Henry Clay: Thank you for allowing Columbia Metropolitan Magazine this chance to visit and ask you a few questions. To get started, what do you consider the university’s signature accomplishment in your tenure?

Harris Pastides: I would say that surviving the great recession without mass layoff of staff, exiting of faculty, or declines in admissions. We dug deep. We tightened our belts, if you will. But, I think I learned that leadership is not only about the mechanics of what you do, but whether you can view a sense of hope in the future. Hope during the darkest days is all we have. It leads to optimism and belief that things will be okay.

Beyond that, I can’t help but comment on not only the physical growth of the university, but also the increased stature of our academic programs, as well as our athletics. We went from what I would have considered a very good university to a globally recognized university.

HC: What has been your biggest challenge?

HP: One of our greatest challenges has been the decline in state funding, which had to be made up by tuition increases — something I wouldn’t have wanted to see happen with the concomitant increase in student debt. We have been as conservative as humanly possible in increasing tuition, but we couldn’t stay steady.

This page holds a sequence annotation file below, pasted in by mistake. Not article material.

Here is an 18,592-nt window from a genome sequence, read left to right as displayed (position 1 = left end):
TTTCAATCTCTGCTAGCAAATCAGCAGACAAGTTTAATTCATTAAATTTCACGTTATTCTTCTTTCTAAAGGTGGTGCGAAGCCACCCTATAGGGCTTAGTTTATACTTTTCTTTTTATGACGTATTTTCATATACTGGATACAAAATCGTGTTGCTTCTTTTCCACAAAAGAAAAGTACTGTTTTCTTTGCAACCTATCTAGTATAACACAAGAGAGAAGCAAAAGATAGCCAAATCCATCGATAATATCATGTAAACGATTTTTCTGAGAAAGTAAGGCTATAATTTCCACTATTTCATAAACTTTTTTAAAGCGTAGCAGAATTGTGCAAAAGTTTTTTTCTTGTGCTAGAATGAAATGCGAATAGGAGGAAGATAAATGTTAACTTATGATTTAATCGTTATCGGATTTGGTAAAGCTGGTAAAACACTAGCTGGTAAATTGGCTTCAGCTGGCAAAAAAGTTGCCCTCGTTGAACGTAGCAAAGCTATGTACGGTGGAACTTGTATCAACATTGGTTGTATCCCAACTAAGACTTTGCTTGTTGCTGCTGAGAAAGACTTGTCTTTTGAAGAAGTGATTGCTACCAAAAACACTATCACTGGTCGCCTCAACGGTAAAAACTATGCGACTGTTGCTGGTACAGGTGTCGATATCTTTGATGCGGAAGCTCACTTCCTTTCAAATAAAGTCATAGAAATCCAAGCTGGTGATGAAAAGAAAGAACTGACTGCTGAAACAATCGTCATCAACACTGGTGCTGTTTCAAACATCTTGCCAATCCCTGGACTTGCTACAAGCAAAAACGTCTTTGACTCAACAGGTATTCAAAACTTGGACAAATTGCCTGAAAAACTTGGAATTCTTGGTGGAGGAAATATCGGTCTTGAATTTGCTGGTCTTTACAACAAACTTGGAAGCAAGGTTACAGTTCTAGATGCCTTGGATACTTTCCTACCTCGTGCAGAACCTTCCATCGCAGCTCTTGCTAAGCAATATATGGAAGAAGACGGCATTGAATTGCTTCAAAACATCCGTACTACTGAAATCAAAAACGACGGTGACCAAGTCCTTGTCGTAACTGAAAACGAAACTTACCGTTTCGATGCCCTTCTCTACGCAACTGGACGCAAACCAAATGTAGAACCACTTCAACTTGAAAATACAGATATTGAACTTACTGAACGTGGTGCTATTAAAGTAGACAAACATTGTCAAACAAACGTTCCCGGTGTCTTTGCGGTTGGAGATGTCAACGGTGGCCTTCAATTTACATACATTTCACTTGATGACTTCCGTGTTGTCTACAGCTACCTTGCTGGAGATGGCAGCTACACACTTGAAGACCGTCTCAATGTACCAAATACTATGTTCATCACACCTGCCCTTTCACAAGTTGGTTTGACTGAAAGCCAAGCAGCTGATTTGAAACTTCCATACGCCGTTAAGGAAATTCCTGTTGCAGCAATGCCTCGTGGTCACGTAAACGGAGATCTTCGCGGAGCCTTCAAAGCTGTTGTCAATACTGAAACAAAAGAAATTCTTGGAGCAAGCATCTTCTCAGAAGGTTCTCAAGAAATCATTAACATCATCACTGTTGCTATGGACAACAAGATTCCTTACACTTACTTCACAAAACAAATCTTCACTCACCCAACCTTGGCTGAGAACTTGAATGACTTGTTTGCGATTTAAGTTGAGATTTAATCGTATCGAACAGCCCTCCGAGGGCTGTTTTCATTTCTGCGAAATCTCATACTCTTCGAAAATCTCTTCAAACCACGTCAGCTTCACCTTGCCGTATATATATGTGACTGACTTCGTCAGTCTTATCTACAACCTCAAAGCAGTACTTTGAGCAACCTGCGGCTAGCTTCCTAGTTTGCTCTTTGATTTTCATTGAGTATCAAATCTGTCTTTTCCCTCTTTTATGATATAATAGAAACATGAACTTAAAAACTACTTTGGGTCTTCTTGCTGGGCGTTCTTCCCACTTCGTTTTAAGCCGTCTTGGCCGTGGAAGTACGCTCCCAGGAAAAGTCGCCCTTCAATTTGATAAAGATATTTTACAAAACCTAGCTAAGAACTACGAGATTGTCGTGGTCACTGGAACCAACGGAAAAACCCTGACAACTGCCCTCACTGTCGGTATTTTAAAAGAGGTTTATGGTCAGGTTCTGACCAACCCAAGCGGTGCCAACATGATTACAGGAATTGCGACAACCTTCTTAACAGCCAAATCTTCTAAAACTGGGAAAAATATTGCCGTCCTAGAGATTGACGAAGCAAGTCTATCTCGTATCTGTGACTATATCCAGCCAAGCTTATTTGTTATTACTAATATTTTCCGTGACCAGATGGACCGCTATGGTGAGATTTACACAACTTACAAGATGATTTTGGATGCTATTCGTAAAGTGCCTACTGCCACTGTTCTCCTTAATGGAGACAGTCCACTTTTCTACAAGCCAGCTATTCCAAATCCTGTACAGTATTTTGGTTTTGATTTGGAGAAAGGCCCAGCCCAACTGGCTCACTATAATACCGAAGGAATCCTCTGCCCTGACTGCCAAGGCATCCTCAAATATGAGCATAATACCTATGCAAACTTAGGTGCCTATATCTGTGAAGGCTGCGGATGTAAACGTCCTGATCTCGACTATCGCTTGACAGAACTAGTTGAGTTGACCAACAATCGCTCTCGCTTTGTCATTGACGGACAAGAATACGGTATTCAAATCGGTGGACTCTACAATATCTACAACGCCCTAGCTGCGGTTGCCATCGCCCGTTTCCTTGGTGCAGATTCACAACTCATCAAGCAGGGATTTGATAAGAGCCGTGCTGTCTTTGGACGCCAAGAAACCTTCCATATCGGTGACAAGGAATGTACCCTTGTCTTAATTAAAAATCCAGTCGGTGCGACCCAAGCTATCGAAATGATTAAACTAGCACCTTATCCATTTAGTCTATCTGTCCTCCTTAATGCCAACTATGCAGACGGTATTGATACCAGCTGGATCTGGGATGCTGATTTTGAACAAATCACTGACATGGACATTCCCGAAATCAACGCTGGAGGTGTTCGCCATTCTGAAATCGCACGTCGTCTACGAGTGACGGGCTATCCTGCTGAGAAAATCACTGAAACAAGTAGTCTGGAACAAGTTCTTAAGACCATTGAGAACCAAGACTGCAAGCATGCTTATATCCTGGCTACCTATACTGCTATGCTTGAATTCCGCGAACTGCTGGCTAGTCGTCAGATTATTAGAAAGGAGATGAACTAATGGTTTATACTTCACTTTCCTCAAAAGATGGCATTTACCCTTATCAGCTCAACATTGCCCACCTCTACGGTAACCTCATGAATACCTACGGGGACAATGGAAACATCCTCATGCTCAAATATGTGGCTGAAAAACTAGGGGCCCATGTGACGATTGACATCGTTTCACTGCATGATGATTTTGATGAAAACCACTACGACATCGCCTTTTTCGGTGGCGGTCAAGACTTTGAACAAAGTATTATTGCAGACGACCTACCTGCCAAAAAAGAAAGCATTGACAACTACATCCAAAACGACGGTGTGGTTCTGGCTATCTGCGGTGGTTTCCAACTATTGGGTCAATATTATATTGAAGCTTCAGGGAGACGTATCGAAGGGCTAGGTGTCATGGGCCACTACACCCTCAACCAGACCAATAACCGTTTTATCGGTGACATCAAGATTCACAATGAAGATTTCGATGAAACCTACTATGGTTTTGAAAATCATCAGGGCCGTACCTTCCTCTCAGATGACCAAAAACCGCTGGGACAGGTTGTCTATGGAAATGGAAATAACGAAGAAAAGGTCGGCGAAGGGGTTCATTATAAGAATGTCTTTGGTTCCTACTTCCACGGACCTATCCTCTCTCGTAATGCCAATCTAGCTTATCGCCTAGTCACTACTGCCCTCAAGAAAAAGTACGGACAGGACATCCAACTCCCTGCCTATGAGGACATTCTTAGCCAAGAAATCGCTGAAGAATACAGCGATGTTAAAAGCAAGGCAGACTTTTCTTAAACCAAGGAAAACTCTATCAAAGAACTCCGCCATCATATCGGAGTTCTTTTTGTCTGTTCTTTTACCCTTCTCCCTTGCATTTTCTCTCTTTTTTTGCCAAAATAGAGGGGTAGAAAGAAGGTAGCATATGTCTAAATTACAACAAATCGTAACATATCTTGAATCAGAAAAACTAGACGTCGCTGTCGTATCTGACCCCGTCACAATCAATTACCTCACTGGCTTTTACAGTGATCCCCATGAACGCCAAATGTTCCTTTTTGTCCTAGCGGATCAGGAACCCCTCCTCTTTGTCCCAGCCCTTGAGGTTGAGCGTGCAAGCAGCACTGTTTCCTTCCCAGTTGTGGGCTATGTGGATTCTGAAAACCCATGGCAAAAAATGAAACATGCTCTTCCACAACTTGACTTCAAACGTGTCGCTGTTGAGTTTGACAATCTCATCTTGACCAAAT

The second major challenge has been seeing the national discourse about whether higher education has value. Most of the people who are engaging in that discussion have themselves been to college and continue to send their sons and daughters because they’re usually affluent enough to do that, but for some reason they seem to say that college may not be that important any more. Those two things continue to be great challenges.

HC: On the flip side, what will you miss most after you retire?

HP: My students. Notice I didn’t call them university students. I am somewhat paternal about them and wherever I see them, we take a moment to high-five, or take a selfie, or wish each other well, and I have become quite sentimental in realizing that those days are about to run out. I’m stopped at all sorts of places. It might be at an airport in Los Angeles, it might be in a restaurant in Hong Kong. Someone will come up and see me wearing my Gamecock clothing and say, “Aren’t you …?” And I say, “Yes.” And it may be that in the future I may find someone with Gamecock clothing and say, “Hey, may I have a selfie with you? I used to be the president there.” I will miss that a great deal.

HC: What has been the hardest part about being president?